Members must not seek to provide paid services to an entity, nor be involved in developing, supporting or advising on any matter considered by the entity, other than through their role as a board member. A member's shareholding or other financial investment in a company which is, or is seeking to be, engaged with the entity represents a direct financial benefit. It is therefore an interest, unless it can be regarded as 'insignificant'. Many entities make decisions that can affect the value of an investment, so the potential impact on a member's interest - or that of a close family member or friend - must be considered when assessing insignificance.
An interest will arise through a member's spouse, civil union or de facto partner, child, or parent who may derive a financial benefit from the matter. The CE Act regards these interests in the same way as financial benefits of a member. However, if a board member, acting diligently and in good faith, is not aware of the financial involvement of a family member, then the member is unlikely to be interested because it would not be reasonably regarded as influencing their responsibility to the entity.
A financial interest in another person may give rise to an interest, because of an apprehension of influence.
An interest may arise when a member is a partner, director, officer, board member, or trustee of a person who has a financial interest in a person to whom the matter relates. Whether it actually comprises an interest depends on whether it is significant enough to be reasonably regarded as likely to influence decision-making. For example, a member may be a trustee or director of an investment business that invests with a party dealing with the entity. As the business will have a financial interest in the participant, the member as an officer of the investment business is likely to be interested.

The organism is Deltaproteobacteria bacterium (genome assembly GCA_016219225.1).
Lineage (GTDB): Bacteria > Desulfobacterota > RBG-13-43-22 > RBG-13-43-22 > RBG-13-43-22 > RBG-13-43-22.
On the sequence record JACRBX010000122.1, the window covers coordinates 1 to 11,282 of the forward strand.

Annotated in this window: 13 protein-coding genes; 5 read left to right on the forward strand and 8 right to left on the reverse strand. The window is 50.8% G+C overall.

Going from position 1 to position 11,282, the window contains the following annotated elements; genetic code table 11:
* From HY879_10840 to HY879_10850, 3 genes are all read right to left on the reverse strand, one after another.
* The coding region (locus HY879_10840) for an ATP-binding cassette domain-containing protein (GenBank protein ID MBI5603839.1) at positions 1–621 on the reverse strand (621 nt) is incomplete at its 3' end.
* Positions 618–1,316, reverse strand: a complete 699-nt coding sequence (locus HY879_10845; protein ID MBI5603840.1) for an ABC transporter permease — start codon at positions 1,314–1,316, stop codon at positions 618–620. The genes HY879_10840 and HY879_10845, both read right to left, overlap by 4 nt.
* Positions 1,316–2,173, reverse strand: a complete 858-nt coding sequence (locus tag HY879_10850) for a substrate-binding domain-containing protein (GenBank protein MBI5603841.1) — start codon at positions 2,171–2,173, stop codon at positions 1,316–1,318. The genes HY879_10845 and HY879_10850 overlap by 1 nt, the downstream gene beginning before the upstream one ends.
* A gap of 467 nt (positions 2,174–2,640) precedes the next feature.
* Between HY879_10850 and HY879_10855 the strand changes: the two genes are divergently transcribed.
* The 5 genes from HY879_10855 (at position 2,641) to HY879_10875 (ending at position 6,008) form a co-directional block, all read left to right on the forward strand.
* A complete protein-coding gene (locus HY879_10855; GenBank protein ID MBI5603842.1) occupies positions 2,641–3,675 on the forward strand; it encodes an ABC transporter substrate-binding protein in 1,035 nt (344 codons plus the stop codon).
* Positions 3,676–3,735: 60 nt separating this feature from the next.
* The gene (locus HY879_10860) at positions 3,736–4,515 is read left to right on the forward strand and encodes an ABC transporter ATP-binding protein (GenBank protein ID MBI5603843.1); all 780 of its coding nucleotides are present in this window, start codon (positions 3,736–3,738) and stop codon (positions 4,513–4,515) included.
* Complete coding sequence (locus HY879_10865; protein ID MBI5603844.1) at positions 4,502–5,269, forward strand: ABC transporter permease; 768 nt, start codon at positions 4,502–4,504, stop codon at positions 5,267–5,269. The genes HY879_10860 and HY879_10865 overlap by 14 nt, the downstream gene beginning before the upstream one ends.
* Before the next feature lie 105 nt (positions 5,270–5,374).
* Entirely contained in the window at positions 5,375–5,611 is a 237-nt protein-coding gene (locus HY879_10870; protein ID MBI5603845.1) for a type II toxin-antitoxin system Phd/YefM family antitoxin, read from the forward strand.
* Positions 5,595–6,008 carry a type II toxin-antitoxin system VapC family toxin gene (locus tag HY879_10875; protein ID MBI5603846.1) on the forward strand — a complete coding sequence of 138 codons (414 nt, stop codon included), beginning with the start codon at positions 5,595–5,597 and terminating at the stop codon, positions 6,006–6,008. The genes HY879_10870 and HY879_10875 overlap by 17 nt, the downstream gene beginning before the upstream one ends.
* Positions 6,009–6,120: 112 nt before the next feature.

Certain exceptions are provided in s. 62(3) of the CE Act, including where the member is a member or officer of a subsidiary, or where the interest is so remote or insignificant that it cannot reasonably be regarded as likely to influence the member in carrying out their responsibilities.
The Auditor-General's guide Managing conflicts of interest: Guidance for public entities provides useful discussion to help in making judgements in respect of interests: see www.oag.govt.nz/2007/conflicts-public-entities.